Another complex aspect of the project was dealing with utility issues. The contractor had to work around fiber optic lines (including one transcontinental line that could not be moved), water lines, power lines, irrigation, and others. 

The project can boast of many innovations and successful changes to the initial scope of the construction. The existing asphalt and concrete pavements were recycled and reused on the project, saving thousands of trucking miles and the cost of importing materials. Some concrete pavement was recycled and used as aggregate in temporary concrete detour pavement, and then recycled again in permanent pavement.  

Peak flow speeds before construction were 16 mph, but now are 48 mph, and according to the FHWA’s road user criteria, this contributes about $58,000 per day in road user cost savings. Based on this user cost savings, the project will pay for itself in approximately two years. Equally important, motorists in south metro Denver have a highway they can be proud of for 30 years or more.


(Gold Award) Grand Parkway Project, Houston, Texas

Contractor:  Zachry Construction Corp. | Odebrecht Construction, Inc.

Owner:   Texas DOT

Engineers:  Parsons Transportation Group | The Transtec Group, Inc.      

SH 99 is a proposed 180-mile circumferential highway traversing seven counties in the Greater Houston Area. The highway is divided into 11 segments.

Zachry was the managing joint-venture partner of Zachry-Odebrecht Parkway Builders, the Developer and Lead Contractor, responsible for the development of SH 99 Grand Parkway Segments F1, F2, and G (the Project).

Zachry-Odebrecht Parkway Builders worked with the Texas Department of Transportation (TxDOT) to design, construct, and maintain 37.8 miles of divided two-lane controlled access toll road that intersects 19 major roads and includes 4 major interchanges.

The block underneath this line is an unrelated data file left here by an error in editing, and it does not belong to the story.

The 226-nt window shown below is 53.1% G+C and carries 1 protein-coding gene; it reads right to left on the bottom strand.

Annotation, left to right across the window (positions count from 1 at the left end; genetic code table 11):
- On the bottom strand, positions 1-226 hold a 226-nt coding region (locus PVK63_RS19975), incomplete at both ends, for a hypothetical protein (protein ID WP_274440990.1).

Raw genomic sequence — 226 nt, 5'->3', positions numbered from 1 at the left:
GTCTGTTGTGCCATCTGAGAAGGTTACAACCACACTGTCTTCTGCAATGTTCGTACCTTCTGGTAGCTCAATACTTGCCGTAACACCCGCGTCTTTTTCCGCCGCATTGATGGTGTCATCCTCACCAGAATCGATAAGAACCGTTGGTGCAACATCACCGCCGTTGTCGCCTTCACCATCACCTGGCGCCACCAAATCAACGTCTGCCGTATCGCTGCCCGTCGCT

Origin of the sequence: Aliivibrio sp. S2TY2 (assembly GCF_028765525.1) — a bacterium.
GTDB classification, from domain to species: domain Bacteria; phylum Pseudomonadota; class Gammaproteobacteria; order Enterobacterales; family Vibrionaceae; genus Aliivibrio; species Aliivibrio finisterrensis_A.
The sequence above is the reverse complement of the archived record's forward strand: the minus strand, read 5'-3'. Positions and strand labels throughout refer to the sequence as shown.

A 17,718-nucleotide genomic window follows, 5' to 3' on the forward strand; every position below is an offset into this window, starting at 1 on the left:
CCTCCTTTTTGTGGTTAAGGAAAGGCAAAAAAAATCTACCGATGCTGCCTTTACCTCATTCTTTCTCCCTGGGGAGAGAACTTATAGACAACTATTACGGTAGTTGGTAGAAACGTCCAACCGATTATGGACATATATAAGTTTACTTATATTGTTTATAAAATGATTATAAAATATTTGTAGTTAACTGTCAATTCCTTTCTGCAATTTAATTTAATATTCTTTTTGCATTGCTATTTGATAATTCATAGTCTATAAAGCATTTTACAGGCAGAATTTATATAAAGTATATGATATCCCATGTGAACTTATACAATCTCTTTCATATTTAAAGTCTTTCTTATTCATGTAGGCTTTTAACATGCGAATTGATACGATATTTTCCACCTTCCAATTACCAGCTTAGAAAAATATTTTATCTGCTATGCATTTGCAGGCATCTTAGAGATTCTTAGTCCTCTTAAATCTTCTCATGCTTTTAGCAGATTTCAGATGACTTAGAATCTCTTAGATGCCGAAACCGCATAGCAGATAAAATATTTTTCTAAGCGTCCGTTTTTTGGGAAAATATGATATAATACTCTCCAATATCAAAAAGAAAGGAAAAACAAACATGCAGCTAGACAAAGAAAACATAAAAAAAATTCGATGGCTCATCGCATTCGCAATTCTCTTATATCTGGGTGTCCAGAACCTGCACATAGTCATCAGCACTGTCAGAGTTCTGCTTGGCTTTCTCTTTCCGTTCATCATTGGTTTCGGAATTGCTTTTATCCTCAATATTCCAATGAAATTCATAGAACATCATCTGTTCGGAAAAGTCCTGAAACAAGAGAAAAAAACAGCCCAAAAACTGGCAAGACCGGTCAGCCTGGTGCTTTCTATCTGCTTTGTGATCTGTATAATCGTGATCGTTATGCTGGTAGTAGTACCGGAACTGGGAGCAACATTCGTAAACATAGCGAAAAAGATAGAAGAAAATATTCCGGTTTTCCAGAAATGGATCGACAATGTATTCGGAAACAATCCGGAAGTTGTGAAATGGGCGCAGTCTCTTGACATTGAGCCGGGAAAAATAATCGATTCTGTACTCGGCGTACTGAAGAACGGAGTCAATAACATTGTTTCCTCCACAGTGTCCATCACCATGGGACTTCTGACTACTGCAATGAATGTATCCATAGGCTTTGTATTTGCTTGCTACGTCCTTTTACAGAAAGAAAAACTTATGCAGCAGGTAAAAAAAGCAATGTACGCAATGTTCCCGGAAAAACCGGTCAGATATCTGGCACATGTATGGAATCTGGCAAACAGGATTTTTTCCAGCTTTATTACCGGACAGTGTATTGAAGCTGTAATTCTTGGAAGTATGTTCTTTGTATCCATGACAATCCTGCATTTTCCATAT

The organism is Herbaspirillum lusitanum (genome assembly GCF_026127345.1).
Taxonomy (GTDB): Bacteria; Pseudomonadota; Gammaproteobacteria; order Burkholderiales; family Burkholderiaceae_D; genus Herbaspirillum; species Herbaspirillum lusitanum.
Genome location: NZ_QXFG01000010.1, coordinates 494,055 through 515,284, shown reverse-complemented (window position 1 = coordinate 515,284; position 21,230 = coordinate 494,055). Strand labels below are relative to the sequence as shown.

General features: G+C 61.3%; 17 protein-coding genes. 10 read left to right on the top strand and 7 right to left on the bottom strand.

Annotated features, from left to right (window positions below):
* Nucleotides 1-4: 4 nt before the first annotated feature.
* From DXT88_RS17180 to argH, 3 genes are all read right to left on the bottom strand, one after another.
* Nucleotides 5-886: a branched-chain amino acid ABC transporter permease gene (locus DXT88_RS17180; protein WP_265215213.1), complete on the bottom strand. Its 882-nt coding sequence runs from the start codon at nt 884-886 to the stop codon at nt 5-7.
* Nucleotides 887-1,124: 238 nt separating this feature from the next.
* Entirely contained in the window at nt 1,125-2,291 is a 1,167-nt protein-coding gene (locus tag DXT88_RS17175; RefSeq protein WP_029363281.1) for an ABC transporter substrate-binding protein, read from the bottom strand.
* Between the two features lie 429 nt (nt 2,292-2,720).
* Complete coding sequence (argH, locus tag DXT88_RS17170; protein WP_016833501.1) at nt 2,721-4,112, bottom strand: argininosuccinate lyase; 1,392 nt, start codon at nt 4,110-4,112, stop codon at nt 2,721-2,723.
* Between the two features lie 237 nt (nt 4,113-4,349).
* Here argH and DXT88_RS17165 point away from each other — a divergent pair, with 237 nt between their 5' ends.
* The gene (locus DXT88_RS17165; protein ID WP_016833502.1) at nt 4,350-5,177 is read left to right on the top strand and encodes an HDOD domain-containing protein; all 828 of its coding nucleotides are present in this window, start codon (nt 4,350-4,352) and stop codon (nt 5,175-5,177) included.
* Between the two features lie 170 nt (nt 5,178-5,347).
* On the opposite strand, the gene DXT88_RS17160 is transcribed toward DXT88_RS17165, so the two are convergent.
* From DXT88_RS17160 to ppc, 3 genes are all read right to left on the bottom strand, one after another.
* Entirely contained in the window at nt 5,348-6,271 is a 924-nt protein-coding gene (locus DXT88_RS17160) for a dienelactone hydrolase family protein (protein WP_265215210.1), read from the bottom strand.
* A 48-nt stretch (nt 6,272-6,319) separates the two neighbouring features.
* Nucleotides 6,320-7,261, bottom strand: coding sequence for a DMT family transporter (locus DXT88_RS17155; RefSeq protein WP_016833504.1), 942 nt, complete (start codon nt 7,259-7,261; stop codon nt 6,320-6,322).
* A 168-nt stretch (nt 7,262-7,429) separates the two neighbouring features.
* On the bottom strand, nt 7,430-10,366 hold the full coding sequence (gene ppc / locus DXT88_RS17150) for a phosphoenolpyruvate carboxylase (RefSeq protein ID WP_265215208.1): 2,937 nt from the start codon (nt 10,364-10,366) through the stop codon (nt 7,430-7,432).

The project included more than 120 bridges; one river crossing; 1.8 million square yards of concrete paving; frontage roads and associated drainage; right of way (ROW) acquisition management of approximately 480 parcels (2,127 acres); and the design, coordination and relocation of 177 utilities.

Zachry-Odebrecht Parkway Builders challenged the team to develop and design a project approach that was innovative and tailored to meet the DOT’s needs.

The result was a value-added concept that brought technical solutions and cost reduction through the implementation of alternative technical concepts.

The aggressive schedule was one of the fastest to deliver a project of this magnitude. The project team accelerated construction through very careful planning and sequencing of activities, as well as, the use of an on-site precast yard to prefabricate beams and deck panels.

The project was divided into three construction segments with support departments, including paving, a casting yard, project administration, public information, ROW acquisition, environmental team, and utility team.

* ACPA Member.

Divided Highways (Rural)

(Silver Award)   Wood County I-75 Reconstruction, Perrysburg, Ohio

Contractors:  E&B Paving, Inc. | E.S. Wagner Co

Owner/Engineer:  Ohio Department of Transportation – District 2             


The Wood County I-75 reconstruction project began in July 2014 and continued to late 2016.  The project included replacing and widening of pavement, drainage, signage, pavement marking, and new paving. The project also involved construction of one bridge, plus overlaying and replacing decks of existing structures.

E.S. Wagner* was awarded the project and E&B Paving* was the low bidder on the proposed alternate bid paving package, which included 369,203 SY of concrete, including 145,977 CY of 13.5 in. concrete.

The project required meeting annual milestones, a situation impacted by wet weather that threatened the schedule for the first two years.  

In the first year, E&B Paving used concrete for temporary 9 in. pavement, which was constructed adjacent to the existing southbound lanes to allow all traffic to be placed in the southbound lanes, which in turn, enabled full width construction of the northbound concrete pavement in 2015.

With the exception of the SR582 on and off ramp and the mainline pavement through the ramps the full width pavement was able to be completed with no outside traffic maintenance.